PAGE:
Hello dear readers,
While I am sure none of you have been waiting in anticipation for the second instalment of my series on Wills, Mandates and the Right to Representation, I am still excited to let you all know about the points on which I touched on during my aforesaid presentation for the CSSS Cavendish Users Committee.
This final instalment will focus on the Last Will and Testament and certain things I think most people should be made aware of. So, without further a due, here we go:
1. Beware of the do-it-yourself will kits : I realize that these do-it-yourself kits have become more and more popular over the past few years. Why not – they are affordable and easy to use, so what disadvantage might there be in doing this type of will? Yes, it is true that such kits are very affordable and easy to use, but they are not usually effective in translating your intentions. They may not provide for certain contingencies, they don’t often take into account the repercussions of leaving property to minor children (who, by law, are unable to administer property until the age of 18), and the list goes on and on and on… Furthermore, these types of wills are subject to probate, which is a judicial procedure that must be done in order to allow the courts to emit certified copies of the will (a notary can also do this procedure, by the way). This is a fairly costly procedure that will be borne by your estate. It can also cost a lot in terms of time. By being required to probate the will, any time and money saved by purchasing these do-it-yourself kits will be lost when it comes time for your heirs and/or liquidator(s) to administer your estate. So while I realize that it might be tempting, I am not a proponent of these kits.
2. The benefits of a notarial will: While I realize that I may be biased, it is my honest opinion that a notarial will provides the most certainty and peace of mind. Not only will you be consulting with a legal professional trained in the drafting of legal documents, you will ensure that the original is never lost or destroyed, as it is kept in the notary’s vault (the notary will emit certified copies for your records). Furthermore, notaries are required to register every will and mandate they execute at a central registry at the Chambre des notaires. For those of you who have had to deal with the estate of a loved one in the past, you will know that Will Search Certificates are always required and these will search certificates show the most recent notarial will signed by a deceased person, the notary who executed the said will and the notary’s coordinates. Finally and most importantly, notarial wills are not subject to probate, which means that they come into effect immediately, without the requirement of a judicial proceeding. Thus saving time and costs to your estate.
3. What happens when I don’t have a will: By law, when a person passes away without having left a will, 2/3 of his or her estate gets divided equally amongst the deceased’s children and 1/3 of the estate goes to the deceased’s married spouse (the distinction is important one because, according to the Civil Code of Quebec, common law partners may never inherit, unless their partner leaves a will in their favour). In the event there is no spouse, the entire estate gets divided equally between the children.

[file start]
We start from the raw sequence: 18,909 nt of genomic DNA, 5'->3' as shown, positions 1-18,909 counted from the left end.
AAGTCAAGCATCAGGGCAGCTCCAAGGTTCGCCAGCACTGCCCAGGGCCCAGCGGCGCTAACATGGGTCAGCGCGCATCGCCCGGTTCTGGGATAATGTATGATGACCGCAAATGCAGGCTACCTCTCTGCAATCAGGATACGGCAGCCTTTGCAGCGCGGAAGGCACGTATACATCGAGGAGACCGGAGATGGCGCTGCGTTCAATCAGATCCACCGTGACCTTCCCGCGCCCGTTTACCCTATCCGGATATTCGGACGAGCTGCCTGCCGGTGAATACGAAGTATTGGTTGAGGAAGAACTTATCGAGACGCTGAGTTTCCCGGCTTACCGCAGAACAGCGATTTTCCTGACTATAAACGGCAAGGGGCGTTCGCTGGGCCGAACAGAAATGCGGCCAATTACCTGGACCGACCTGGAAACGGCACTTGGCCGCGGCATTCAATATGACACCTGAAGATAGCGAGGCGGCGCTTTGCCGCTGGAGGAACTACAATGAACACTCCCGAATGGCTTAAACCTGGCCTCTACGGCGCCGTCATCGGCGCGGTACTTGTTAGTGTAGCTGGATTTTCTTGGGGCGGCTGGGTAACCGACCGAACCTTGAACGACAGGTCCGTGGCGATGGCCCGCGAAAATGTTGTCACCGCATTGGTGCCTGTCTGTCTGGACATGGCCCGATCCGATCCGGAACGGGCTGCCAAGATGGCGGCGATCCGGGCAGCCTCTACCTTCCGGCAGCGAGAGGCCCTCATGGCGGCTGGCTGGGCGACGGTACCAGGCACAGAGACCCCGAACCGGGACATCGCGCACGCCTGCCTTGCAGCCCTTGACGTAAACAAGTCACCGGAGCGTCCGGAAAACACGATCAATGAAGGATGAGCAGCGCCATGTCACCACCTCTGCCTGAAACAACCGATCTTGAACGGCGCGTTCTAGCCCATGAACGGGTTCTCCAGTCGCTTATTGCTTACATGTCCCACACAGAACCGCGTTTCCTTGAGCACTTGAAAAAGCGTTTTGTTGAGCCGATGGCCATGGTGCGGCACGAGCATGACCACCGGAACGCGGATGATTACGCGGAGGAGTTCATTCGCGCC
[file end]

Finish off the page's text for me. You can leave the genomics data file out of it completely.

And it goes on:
In the event a person passes away without leaving a will and has no children, then his or her married spouse would be entitled to 2/3 of the estate and 1/3 of the estate would be divided between the deceased person’s parents (and if the deceased’s person’s parents had predeceased him or her, then this 1/3 would get divided amongts the deceased’s siblings).
Moving forward, if a person were to die without a will and was never married nor had any children, 1/2 of the estate would be divided between the parents and the other half would be divided between the siblings (in the event the parents had predeceased him or her, the entire estate would then be divided amongst the deceased’s siblings).
Now please take into account that I am giving the broad rules pertaining to successions – they can get a lot more complicated and difficult to deal with for the heirs of such an estate. All the more reason to consult with a legal professional so that you can control what will happen to your estate and not leave anything up to chance.
4. Does the government automatically seize part of every estate? In short, no. The government can only become heir to an estate in certain circumstances. The first of such circumstances being the situation where there are no known successors who are found within the first six months after a person passes away. These are what we call unclaimed successions and the government will usually publish notices of such unclaimed successions in the newspapers, in the event any heirs can be identified. The second set of circumstances is in the event all the known heirs renounce to an estate within the first 6 months after a person passes away (by law, heirs have a 6 month window to renounce to the estate) – the government will then take over the estate (this is usually the case when the succession is insolvent, meaning that the assets are not sufficient to pay the existing debts). Other than these situations, your income taxes will need to be done for the year of your death – in the event anything is owed to the government, payment would need to be made from the estate.
Now there are many more points that I would love to write about and that are not addressed in this blog post. Hence the reason that I urge you all to consult a legal professional about drafting a will. Don’t leave anything to chance – the whole point of my presentations and this blog post is to empower you all to take control and have your intentions be written clearly by a person who has received extensive training in the matter.
Have a great weekend everyone!